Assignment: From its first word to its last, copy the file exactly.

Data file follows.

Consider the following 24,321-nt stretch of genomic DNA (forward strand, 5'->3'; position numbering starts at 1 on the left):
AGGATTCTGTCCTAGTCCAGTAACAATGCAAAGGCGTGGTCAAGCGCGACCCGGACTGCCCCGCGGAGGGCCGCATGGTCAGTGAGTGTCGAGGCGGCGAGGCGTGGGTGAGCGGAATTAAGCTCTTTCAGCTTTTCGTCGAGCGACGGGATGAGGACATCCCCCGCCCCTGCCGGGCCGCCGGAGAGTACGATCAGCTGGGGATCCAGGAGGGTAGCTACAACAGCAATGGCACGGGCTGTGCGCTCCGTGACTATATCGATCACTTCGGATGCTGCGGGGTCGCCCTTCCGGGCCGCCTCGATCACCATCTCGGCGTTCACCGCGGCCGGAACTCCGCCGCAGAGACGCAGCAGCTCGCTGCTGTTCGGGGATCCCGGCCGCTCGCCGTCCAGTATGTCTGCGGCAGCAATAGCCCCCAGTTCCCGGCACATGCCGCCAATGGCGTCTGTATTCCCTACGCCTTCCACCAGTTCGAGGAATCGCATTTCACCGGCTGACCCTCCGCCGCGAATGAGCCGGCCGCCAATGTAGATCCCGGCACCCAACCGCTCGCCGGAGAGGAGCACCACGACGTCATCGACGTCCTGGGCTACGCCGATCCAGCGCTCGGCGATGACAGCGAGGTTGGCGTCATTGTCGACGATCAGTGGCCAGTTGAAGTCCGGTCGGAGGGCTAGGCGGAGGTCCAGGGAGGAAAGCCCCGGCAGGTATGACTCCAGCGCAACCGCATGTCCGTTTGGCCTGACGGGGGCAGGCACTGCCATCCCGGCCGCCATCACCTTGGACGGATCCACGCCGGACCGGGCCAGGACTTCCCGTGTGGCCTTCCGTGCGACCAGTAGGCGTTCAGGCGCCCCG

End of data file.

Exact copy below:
Consider the following 24,321-nt stretch of genomic DNA (forward strand, 5'->3'; position numbering starts at 1 on the left):
AGGATTCTGTCCTAGTCCAGTAACAATGCAAAGGCGTGGTCAAGCGCGACCCGGACTGCCCCGCGGAGGGCCGCATGGTCAGTGAGTGTCGAGGCGGCGAGGCGTGGGTGAGCGGAATTAAGCTCTTTCAGCTTTTCGTCGAGCGACGGGATGAGGACATCCCCCGCCCCTGCCGGGCCGCCGGAGAGTACGATCAGCTGGGGATCCAGGAGGGTAGCTACAACAGCAATGGCACGGGCTGTGCGCTCCGTGACTATATCGATCACTTCGGATGCTGCGGGGTCGCCCTTCCGGGCCGCCTCGATCACCATCTCGGCGTTCACCGCGGCCGGAACTCCGCCGCAGAGACGCAGCAGCTCGCTGCTGTTCGGGGATCCCGGCCGCTCGCCGTCCAGTATGTCTGCGGCAGCAATAGCCCCCAGTTCCCGGCACATGCCGCCAATGGCGTCTGTATTCCCTACGCCTTCCACCAGTTCGAGGAATCGCATTTCACCGGCTGACCCTCCGCCGCGAATGAGCCGGCCGCCAATGTAGATCCCGGCACCCAACCGCTCGCCGGAGAGGAGCACCACGACGTCATCGACGTCCTGGGCTACGCCGATCCAGCGCTCGGCGATGACAGCGAGGTTGGCGTCATTGTCGACGATCAGTGGCCAGTTGAAGTCCGGTCGGAGGGCTAGGCGGAGGTCCAGGGAGGAAAGCCCCGGCAGGTATGACTCCAGCGCAACCGCATGTCCGTTTGGCCTGACGGGGGCAGGCACTGCCATCCCGGCCGCCATCACCTTGGACGGATCCACGCCGGACCGGGCCAGGACTTCCCGTGTGGCCTTCCGTGCGACCAGTAGGCGTTCAGGCGCCCCG